“It’s spinning again.”
“I’m paddling on the right—it’s supposed to be moving left.”
“Well it isn’t.”
And it wasn’t. A full 180 degrees later, the canoe settled out and we began a backwards float downstream. Digging our oars into the water, we re-activated the rotation and were well on our way to forward-facing when another canoe began listing toward us. We braced for the bump, but were caught off guard when we suddenly scraped to a halt. The women in the neighboring raft continued their spin, drifting downstream amidst confused paddle strokes as we waved goodbye from our perch on a riverbed sandbar.
“First things first. Don’t get in a fight. These inflatable canoes don’t have a keel, so when they start drifting or spinning—and trust me, they will—it’s no one’s fault.” The group looked at their respective boat mates and laughed. Five minutes later though, it was clearly the sagest advice we could have received. (Aside from the perennially-wise “For the love of God, don’t forget to put on sunscreen.”)
Moored on the shallow patch of riverbed yards from the launch point, we sunk our paddles into the soft, pebbly sand trying to push ourselves free. No budging. Forgetting I still had on socks beneath my worn sneakers, I squish-stepped through the chilly water to manually heave the raft toward deeper water.
Riding the current once again, winter-white feet propped up on the cooler and freed of sodden sneakers and socks, we assumed a placid float. The morning’s soporific blanket of clouds was rapidly burning away, and I tilted back my head and stretched out my arms to absorb the sun’s warming rays. The sap was clearly rising in other rafts too; a threesome loaded with red and white coolers had already docked on a sandy bank, the boating party spiritedly clinking beer bottles. A short way up the river, a couple’s Labrador puppy paddled furiously from bank to bank barking gleefully at the birds hopping and twittering in the riverside scrub.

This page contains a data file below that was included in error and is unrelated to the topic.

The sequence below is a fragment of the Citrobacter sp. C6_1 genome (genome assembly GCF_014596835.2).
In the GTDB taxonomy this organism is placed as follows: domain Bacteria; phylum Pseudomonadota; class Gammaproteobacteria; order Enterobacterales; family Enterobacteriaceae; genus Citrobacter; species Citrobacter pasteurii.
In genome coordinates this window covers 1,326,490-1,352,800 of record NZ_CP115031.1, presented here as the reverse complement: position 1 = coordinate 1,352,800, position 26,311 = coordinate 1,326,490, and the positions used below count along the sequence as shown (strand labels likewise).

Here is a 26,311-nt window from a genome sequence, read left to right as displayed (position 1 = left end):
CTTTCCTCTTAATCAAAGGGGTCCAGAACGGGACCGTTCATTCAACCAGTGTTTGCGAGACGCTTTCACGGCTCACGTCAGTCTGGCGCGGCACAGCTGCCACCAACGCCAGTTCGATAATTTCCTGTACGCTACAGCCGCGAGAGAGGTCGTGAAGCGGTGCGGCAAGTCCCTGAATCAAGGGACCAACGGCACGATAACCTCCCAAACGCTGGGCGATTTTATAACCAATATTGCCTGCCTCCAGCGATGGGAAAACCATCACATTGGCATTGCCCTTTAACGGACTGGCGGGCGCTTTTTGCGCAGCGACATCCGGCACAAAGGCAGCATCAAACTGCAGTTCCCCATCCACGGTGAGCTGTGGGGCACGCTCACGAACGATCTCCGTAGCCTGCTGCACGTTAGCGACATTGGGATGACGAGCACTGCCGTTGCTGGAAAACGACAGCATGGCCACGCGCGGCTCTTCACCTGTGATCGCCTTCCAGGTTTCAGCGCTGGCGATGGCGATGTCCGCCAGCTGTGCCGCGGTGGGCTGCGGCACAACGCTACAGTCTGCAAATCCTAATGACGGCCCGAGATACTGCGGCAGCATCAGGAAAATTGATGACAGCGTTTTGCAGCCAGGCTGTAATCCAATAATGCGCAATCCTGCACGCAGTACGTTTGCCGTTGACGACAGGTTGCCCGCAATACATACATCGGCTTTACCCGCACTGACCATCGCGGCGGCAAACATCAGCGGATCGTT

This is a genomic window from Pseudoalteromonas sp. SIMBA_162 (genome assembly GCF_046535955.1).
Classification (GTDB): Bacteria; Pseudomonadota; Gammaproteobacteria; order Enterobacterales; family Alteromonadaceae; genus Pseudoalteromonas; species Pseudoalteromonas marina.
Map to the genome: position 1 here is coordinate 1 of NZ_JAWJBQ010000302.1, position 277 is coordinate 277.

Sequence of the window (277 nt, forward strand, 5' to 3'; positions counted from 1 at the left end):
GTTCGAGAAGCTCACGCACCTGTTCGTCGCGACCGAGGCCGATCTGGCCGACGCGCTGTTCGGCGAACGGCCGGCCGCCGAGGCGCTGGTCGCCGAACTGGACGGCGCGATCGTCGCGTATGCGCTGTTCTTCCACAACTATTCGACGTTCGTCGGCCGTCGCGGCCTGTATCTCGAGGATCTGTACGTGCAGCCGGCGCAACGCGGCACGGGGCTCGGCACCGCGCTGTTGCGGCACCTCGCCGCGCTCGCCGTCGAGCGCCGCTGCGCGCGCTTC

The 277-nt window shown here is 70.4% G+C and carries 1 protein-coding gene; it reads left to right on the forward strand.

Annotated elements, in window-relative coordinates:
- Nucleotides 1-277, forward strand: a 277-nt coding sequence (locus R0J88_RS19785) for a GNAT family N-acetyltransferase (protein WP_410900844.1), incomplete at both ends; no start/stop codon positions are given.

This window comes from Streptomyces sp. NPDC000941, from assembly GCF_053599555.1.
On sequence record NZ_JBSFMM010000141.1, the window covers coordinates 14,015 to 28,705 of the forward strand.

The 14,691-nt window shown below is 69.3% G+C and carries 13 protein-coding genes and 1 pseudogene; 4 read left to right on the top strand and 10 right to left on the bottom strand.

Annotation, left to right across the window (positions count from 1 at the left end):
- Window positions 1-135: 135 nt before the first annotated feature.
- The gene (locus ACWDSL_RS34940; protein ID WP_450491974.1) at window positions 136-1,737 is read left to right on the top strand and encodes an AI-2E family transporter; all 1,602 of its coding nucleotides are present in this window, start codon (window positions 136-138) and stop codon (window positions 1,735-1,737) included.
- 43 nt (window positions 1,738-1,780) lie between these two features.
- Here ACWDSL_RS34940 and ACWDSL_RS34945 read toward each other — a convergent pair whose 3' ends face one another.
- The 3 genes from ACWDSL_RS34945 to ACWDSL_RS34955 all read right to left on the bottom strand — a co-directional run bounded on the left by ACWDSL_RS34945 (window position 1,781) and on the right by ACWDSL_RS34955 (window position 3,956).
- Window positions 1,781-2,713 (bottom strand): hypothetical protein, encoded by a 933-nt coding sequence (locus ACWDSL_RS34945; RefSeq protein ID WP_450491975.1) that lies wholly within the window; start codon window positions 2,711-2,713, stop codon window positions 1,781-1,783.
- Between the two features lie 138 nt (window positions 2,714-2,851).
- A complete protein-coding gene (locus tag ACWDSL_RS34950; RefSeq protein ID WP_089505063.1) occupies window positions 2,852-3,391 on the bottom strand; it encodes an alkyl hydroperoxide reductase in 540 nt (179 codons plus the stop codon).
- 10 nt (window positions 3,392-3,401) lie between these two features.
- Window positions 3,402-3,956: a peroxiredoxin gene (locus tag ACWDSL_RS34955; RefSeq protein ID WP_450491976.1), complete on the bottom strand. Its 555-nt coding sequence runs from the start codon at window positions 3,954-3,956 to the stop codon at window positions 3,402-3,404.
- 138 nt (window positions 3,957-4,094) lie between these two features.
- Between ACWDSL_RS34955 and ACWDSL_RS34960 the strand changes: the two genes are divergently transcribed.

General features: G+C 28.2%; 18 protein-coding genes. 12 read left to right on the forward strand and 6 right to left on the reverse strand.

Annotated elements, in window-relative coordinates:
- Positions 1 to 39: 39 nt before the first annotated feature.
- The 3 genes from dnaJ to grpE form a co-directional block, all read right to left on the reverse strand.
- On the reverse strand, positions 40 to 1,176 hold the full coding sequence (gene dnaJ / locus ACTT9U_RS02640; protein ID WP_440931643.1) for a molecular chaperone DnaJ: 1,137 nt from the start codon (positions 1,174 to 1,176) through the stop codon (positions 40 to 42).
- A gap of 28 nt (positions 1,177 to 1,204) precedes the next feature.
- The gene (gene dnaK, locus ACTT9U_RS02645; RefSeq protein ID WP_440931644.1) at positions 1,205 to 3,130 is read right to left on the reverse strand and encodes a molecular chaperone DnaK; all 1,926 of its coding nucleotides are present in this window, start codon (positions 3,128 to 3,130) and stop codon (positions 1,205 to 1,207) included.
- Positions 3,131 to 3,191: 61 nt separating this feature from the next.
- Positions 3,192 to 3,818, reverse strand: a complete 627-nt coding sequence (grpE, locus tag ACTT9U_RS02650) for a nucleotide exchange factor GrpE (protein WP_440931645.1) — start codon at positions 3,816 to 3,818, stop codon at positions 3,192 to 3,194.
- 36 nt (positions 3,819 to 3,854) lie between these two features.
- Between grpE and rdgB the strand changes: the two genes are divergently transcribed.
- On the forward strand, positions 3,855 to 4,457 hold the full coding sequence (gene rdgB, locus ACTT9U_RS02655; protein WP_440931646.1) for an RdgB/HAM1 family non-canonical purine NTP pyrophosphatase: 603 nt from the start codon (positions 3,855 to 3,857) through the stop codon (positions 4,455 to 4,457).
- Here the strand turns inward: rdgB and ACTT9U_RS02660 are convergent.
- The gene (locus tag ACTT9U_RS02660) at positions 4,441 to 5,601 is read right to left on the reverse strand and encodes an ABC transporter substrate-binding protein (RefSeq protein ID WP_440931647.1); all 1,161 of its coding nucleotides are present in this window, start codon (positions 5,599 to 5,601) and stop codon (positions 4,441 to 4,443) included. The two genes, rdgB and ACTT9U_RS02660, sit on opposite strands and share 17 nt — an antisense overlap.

Occasionally, a felled branch or overhanging tree necessitated a swirl of paddle maneuvering—though rarely did our efforts save us from collision. Once caught in the tangle, our fevered strokes were little match against the mud-green current surging against the raft and pushing us further into the welter. Skin scraped, voices laced with the faintest note of irritation (each of us sure the other’s paddling was to blame), but the raft still upright, we eventually floated on.
In a wide lazy stretch, I hung my legs over the raft and let the tips of my toes graze the cool water. A sunning turtle dropped with a soft plip! into the still water, and a dragonfly alighted on the bow of the raft; an entomic figurehead. Clouds of gnats swarmed silently in the riverbed shadows. Bellies full and limbs sun-jellied after lunch stretched out on a warm, pebbly slope, we strapped on life vests and took turns bobbing downstream in our skivvies and sneakers.
Mid-afternoon, when our boat had bumped, spun, and floated its way to the appointed landmark—a big rock jutting from the center of the river—we welcomed the chance to come to a brief berth against a gnarled branch twisting out of the water. The rock was our signal to phone the boating company and let them know of our impending arrival to the pick-up point. Instead, we wedged our raft tighter under the branch, pulled out a container of strawberries from our cooler, and lazed a little longer watching nothing in particular… a crane dipping its slender white head into the water, a hovering dragonfly…
Russian River Adventures in Healdsburg offers self-guided half- and full-day trips ($45 and $65 per person, respectively) in their SOAR inflatable canoes. Whether you take the half- or the full-day trip, the company will pick you up at a designated location and drive you back to their parking lot to pick up your car. Make reservations online, or call 707.433.5599.
Pack a picnic, bring the dog, and relax with a day of [mostly] easy paddling. And remember—when the boat starts drifting, just go with it.